A widely accepted way to build muscle strength is to exercise just beyond what you are comfortable with (extend), give yourself time to get back to normal after the exertion (recover) and then start the process again when you are ready, so that it is a constant process of renewal. If you don’t extend, you won’t build muscle strength; if you don’t allow time for recovery you risk muscle strain and potentially serious injury. If you extend and recover just ...Continue Reading →
Positive psychology and its promotion of optimism have become firmly established in the popular imagination now. The idea that people who are optimistic will fare better than people who are pessimistic has received a great deal of coverage and has become widely accepted – despite the fact that it grossly oversimplifies the complex dynamics of human experience.
The self-help and self-improvement literature are full of examples of simplistic approaches to personal problems and challenges, and the uncritical acceptance of optimism as ...Continue Reading →
The idea that we should be true to ourselves has a long and honourable history, and also has much to commend it. However, much depends on how it is interpreted. A very common interpretation is that it involves being clear what your ‘true’ self is and then acting in accordance with that. This entails digging deep into yourself to find out what your ‘true’ or real self is.
This is highly problematic, as it is based on an oversimplified understanding of ...Continue Reading →
We live in a world of soundbites and dumbed-down media messages. Having so many people competing for our attention and trying to capture that attention in a short time is bound to lead to an oversimplification of complex issues much of the time. Add to this the fact that there are so many people trying to earn a living by coming up with simple solutions to complex problems and a strong picture of oversimplification starts to emerge.
Sometimes it is a ...Continue Reading →
In my People Solutions Sourcebook I write about the ‘Three Hs’ that are powerful influences on behaviour: head (reason); heart (passion or emotion) and habit. Which is more powerful will depend on the circumstances at any given time. For example, following a major loss heart is likely to be to the fore.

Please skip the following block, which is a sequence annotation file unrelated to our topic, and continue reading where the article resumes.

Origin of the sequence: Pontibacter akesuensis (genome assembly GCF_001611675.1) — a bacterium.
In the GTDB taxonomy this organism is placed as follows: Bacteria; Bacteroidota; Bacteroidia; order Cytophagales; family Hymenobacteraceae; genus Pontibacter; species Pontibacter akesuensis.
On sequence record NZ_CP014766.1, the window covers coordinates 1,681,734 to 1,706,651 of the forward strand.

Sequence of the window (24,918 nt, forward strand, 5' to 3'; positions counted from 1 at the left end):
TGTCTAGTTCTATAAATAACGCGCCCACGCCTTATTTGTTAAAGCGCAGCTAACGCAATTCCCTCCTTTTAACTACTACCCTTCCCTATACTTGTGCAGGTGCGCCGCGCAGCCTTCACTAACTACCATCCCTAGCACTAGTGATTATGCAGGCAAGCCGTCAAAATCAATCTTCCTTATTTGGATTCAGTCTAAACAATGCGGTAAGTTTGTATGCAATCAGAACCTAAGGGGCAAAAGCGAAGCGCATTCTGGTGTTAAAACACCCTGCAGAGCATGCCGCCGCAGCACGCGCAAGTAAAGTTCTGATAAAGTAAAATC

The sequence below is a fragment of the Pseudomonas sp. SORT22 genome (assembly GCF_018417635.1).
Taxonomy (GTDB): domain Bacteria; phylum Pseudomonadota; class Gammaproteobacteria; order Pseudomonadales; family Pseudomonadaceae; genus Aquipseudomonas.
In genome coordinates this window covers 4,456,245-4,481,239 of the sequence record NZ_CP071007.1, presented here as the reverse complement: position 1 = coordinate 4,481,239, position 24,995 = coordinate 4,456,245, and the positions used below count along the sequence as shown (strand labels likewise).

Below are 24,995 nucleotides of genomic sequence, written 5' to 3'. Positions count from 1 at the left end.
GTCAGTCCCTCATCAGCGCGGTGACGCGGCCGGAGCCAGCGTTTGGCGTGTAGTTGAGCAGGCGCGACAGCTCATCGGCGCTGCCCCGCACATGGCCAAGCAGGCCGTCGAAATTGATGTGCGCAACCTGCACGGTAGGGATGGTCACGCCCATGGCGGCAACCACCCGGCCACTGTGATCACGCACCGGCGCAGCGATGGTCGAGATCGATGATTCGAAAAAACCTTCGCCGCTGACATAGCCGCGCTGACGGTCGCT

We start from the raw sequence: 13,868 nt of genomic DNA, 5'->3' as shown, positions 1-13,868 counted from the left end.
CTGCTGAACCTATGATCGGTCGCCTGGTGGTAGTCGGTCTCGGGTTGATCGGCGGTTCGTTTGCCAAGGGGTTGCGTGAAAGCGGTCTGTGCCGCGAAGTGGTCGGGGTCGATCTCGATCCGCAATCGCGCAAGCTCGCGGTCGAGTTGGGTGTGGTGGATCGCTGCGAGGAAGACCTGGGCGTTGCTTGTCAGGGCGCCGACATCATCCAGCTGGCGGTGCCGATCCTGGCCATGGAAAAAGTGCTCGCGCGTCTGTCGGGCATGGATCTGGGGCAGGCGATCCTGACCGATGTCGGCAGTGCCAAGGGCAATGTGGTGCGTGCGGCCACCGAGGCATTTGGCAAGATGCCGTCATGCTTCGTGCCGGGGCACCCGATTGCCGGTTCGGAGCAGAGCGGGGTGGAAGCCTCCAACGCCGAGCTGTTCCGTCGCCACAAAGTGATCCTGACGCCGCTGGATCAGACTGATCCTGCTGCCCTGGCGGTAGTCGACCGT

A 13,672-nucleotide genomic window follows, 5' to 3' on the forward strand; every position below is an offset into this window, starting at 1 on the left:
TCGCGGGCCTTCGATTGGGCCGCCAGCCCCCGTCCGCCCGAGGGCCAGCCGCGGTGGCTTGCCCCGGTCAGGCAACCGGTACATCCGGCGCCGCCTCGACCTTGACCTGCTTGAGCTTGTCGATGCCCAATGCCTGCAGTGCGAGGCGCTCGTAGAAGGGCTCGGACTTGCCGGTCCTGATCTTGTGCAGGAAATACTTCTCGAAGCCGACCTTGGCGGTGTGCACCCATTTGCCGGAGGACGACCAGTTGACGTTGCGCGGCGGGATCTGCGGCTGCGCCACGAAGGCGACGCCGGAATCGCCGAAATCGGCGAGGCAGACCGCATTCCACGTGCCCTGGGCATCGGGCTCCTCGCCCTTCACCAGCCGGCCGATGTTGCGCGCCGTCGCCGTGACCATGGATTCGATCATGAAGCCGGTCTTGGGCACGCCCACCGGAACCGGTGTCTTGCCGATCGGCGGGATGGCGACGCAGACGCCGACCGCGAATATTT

It’s also fair to say that these three sets of influences will affect each other – for example, our reasoning may well be affected by emotional issues at times ...Continue Reading →
Living and learning
It was Friedrich Nietzsche who said that what does not kill us makes us stronger, and he was nearly right. Only nearly? Yes, because much of what does not kill us has no effect on us whatsoever – it simply passes us by. Our life experience has the potential to make us stronger, but only if we capitalise on the opportunities presented. So, a more realistic aphorism would be: what does not kill us has the potential to ...Continue Reading →
I attended a conference once where one of the presenters said that when people undergo a major change in their lives they experience something very similar to grief. ‘Similar?’, I thought to myself. ‘No, it is more than similar, it is identical; it is grief’. Grief is our reaction to loss, not just our reaction to bereavement. This sounds a very straightforward statement to make, and yet I regularly encounter situations involving significant losses other than death where the people ...Continue Reading →
In the build up to launching the Avenue Professional Development Programme a few people have asked me what the thinking behind the initiative is. Perhaps it would be helpful if I put it in the context of how my thinking has developed.
For several years I taught students week in week out and the advantage of that was that I was able to link ideas together from one session to the next, respond to any concerns or confusions and help people ...Continue Reading →
Our humansolutions bulletin e-zine has featured a few articles on spirituality recently. A couple of people have asked me whether I have ‘found religion’. The short answer is no, but I found spirituality quite some time ago. My long-standing interest in existentialism has incorporated an interest in how we find meaning in our lives, how we make sense of who we are and how we fit into the wider world. Religion is obviously a major form of spirituality embraced by ...Continue Reading →
My wife and daughter were recently at the Beamish Open Air Museum on the day that a 7-year-old boy was killed in a tragic accident. We all know that death comes to us all eventually, but for a child to die is very different, and for him to die in a place of leisure and education seems particularly misplaced somehow. Many people bemoan the fact that they are growing old. Perhaps we should rejoice about the fact that we have ...Continue Reading →